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module confusion

 
 
rjcarr
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      10-02-2007
Sorry if this is a completely newbie question ...

I was trying to get information about the logging.handlers module, so
I imported logging, and tried dir(logging.handlers), but got:

AttributeError: 'module' object has no attribute 'handlers'

The only experience I have in modules is os and os.path ... if I do
the same thing, simply import os and then type dir(os.path), it
displays the contents as expected.

So my question is ... why are they different? I mean, in terms of
designing these modules, how would you go about getting a sub-module
in your name space? And on the other side, how would you go about
getting it out?

Thanks!

 
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mensanator@aol.com
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Posts: n/a
 
      10-02-2007
On Oct 1, 10:03?pm, rjcarr <(E-Mail Removed)> wrote:
> Sorry if this is a completely newbie question ...
>
> I was trying to get information about the logging.handlers module, so
> I imported logging, and tried dir(logging.handlers), but got:
>
> AttributeError: 'module' object has no attribute 'handlers'


What do suppose that message means?

>
> The only experience I have in modules is os and os.path ... if I do
> the same thing, simply import os and then type dir(os.path), it
> displays the contents as expected.
>
> So my question is ... why are they different?


Because you misspelled it. First, do a dir() on logging:

>>> import logging
>>> dir(logging)

['BASIC_FORMAT', 'BufferingFormatter', 'CRITICAL', 'DEBUG', 'ERROR',
'FATAL', 'FileHandler', 'Filter', 'Filterer', 'Formatter', 'Handler',
'INFO', 'LogRecord', 'Logger', 'Manager', 'NOTSET', 'PlaceHolder',
'RootLogger', 'StreamHandler', 'WARN', 'WARNING', '__author__',
'__builtins__', '__date__', '__doc__', '__file__', '__name__',
'__path__', '__status__', '__version__', '_acquireLock',
'_defaultFormatter', '_handlerList', '_handlers', '_levelNames',
'_lock', '_loggerClass', '_releaseLock', '_srcfile', '_startTime',
'addLevelName', 'atexit', 'basicConfig', 'cStringIO', 'codecs',
'critical', 'currentframe', 'debug', 'disable', 'error', 'exception',
'fatal', 'getLevelName', 'getLogger', 'getLoggerClass', 'info', 'log',
'logProcesses', 'logThreads', 'makeLogRecord', 'os',
'raiseExceptions', 'root', 'setLoggerClass', 'shutdown', 'string',
'sys', 'thread', 'threading', 'time', 'traceback', 'types', 'warn',
'warning']

You can now pick any item from this list to further expand
with dir(), but notice "handlers" isn't one of them.

> I mean, in terms of
> designing these modules, how would you go about getting a sub-module
> in your name space? And on the other side, how would you go about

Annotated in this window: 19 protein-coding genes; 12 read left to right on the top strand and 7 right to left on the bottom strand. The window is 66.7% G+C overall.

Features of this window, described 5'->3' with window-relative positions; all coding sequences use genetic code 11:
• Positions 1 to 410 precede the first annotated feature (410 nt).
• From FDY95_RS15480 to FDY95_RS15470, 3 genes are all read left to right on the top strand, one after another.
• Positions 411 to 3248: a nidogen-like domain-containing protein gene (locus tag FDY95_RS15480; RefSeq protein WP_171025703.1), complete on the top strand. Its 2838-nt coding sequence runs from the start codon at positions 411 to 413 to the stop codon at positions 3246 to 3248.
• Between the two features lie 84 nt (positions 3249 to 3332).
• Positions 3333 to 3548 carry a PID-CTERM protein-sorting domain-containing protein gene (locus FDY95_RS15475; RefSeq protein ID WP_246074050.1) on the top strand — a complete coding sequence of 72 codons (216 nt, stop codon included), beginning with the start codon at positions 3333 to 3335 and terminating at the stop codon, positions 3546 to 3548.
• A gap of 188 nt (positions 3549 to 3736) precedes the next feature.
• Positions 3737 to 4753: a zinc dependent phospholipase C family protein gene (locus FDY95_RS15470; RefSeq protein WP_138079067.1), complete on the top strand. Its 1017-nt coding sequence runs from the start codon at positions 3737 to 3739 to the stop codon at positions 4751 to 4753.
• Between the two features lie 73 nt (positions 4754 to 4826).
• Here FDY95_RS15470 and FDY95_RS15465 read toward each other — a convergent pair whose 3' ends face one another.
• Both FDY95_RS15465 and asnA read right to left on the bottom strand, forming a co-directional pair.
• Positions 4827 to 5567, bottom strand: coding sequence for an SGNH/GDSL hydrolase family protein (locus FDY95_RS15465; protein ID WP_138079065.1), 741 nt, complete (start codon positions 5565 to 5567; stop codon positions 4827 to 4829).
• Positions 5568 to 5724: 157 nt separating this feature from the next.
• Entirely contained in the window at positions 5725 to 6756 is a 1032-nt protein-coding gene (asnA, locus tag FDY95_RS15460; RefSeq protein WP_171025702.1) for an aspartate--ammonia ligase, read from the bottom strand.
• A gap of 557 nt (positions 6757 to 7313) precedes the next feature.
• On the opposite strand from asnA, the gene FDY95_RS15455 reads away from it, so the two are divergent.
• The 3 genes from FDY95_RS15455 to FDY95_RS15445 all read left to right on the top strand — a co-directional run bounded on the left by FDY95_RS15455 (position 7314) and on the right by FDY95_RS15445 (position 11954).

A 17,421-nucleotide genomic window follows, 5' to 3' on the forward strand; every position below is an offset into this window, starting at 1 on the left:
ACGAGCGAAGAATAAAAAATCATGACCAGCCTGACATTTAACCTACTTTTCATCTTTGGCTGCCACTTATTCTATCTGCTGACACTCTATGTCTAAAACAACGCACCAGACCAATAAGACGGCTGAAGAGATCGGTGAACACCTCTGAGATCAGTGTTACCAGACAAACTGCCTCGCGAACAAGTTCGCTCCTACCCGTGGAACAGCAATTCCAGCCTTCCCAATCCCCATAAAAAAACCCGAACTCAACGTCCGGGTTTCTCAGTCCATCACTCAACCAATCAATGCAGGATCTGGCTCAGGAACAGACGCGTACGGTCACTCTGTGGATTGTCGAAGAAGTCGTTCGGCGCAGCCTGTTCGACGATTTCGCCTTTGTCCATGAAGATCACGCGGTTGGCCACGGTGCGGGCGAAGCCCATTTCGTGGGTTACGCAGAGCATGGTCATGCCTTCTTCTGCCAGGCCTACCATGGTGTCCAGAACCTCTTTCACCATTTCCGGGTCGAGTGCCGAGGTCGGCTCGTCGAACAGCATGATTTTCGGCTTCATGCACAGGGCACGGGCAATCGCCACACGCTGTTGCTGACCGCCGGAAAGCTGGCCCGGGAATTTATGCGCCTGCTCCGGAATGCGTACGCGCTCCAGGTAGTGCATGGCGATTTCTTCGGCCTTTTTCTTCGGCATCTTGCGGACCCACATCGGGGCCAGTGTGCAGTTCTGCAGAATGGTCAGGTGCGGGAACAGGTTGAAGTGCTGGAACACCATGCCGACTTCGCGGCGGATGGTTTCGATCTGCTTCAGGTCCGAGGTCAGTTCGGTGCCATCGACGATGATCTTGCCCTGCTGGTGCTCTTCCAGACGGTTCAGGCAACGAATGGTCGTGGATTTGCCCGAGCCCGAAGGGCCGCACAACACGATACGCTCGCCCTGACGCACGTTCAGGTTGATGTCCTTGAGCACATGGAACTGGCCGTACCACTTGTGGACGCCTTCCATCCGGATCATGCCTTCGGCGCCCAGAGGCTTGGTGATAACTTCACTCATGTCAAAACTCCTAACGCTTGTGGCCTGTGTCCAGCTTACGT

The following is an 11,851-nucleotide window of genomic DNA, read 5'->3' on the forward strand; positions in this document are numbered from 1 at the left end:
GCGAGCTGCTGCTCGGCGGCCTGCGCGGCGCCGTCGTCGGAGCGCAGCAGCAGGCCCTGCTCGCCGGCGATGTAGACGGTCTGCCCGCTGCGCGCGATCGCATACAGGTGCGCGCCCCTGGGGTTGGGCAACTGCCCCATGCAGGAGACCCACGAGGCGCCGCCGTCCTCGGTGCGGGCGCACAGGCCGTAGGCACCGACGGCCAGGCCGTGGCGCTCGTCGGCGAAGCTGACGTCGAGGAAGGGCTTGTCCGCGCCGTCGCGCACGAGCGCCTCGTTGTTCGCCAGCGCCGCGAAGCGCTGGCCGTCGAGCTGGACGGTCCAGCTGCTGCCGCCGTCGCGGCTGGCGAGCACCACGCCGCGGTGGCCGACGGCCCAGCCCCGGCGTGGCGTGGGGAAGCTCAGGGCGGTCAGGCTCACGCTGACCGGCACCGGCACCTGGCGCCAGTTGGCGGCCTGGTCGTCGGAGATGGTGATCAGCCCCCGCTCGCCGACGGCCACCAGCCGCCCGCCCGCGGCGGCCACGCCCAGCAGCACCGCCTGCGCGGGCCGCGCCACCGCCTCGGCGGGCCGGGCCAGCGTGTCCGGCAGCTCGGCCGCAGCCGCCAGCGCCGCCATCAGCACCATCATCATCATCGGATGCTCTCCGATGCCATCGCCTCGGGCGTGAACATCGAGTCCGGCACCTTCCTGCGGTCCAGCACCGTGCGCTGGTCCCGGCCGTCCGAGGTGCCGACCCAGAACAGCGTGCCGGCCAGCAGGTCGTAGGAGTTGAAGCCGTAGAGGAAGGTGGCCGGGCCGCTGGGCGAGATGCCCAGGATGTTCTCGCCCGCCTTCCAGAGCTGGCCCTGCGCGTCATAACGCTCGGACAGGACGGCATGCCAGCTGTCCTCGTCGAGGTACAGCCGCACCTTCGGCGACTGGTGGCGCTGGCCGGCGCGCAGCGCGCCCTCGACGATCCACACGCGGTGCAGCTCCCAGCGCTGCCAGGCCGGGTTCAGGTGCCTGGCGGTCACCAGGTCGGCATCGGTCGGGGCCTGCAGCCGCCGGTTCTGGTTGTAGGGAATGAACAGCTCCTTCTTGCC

> getting it out?
>
> Thanks!



 
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Robert Kern
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Posts: n/a
 
      10-02-2007
http://www.velocityreviews.com/forums/(E-Mail Removed) wrote:
> On Oct 1, 10:03?pm, rjcarr <(E-Mail Removed)> wrote:
>> Sorry if this is a completely newbie question ...
>>
>> I was trying to get information about the logging.handlers module, so
>> I imported logging, and tried dir(logging.handlers), but got:
>>
>> AttributeError: 'module' object has no attribute 'handlers'

>
> What do suppose that message means?
>
>> The only experience I have in modules is os and os.path ... if I do
>> the same thing, simply import os and then type dir(os.path), it
>> displays the contents as expected.
>>
>> So my question is ... why are they different?

>
> Because you misspelled it. First, do a dir() on logging:


No, he didn't. There is a logging.handlers module; it's just not imported by
importing logging.

OP: logging is a package and logging.handlers is one module in the package. Not
all of the modules in a package are imported by importing the top-level package.
os.path is a particularly weird case because it is just an alias to the
platform-specific path-handling module; os is not a package.

--
Robert Kern

"I have come to believe that the whole world is an enigma, a harmless enigma
that is made terrible by our own mad attempt to interpret it as though it had
an underlying truth."
-- Umberto Eco

 
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Lawrence D'Oliveiro
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      10-02-2007
In message <(E-Mail Removed)>, Robert
Kern wrote:

> Not all of the modules in a package are imported by importing the
> top-level package.


You can't import packages, only modules.

> os.path is a particularly weird case because it is just an alias to the
> platform-specific path-handling module; os is not a package.


os is a module, os.path is a variable within that module. That's all there
is to it.
 
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Marc 'BlackJack' Rintsch
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      10-02-2007
On Tue, 02 Oct 2007 19:34:29 +1300, Lawrence D'Oliveiro wrote:

> In message <(E-Mail Removed)>, Robert
> Kern wrote:
>
>> Not all of the modules in a package are imported by importing the
>> top-level package.

>
> You can't import packages, only modules.


Oh come on, this is unnecessary nitpicking. Importing the module
`__init__` from a package using the name of the package is close enough to
justify the phrase "I import the package" IMHO.

Ciao,
Marc 'BlackJack' Rintsch
 
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Robert Kern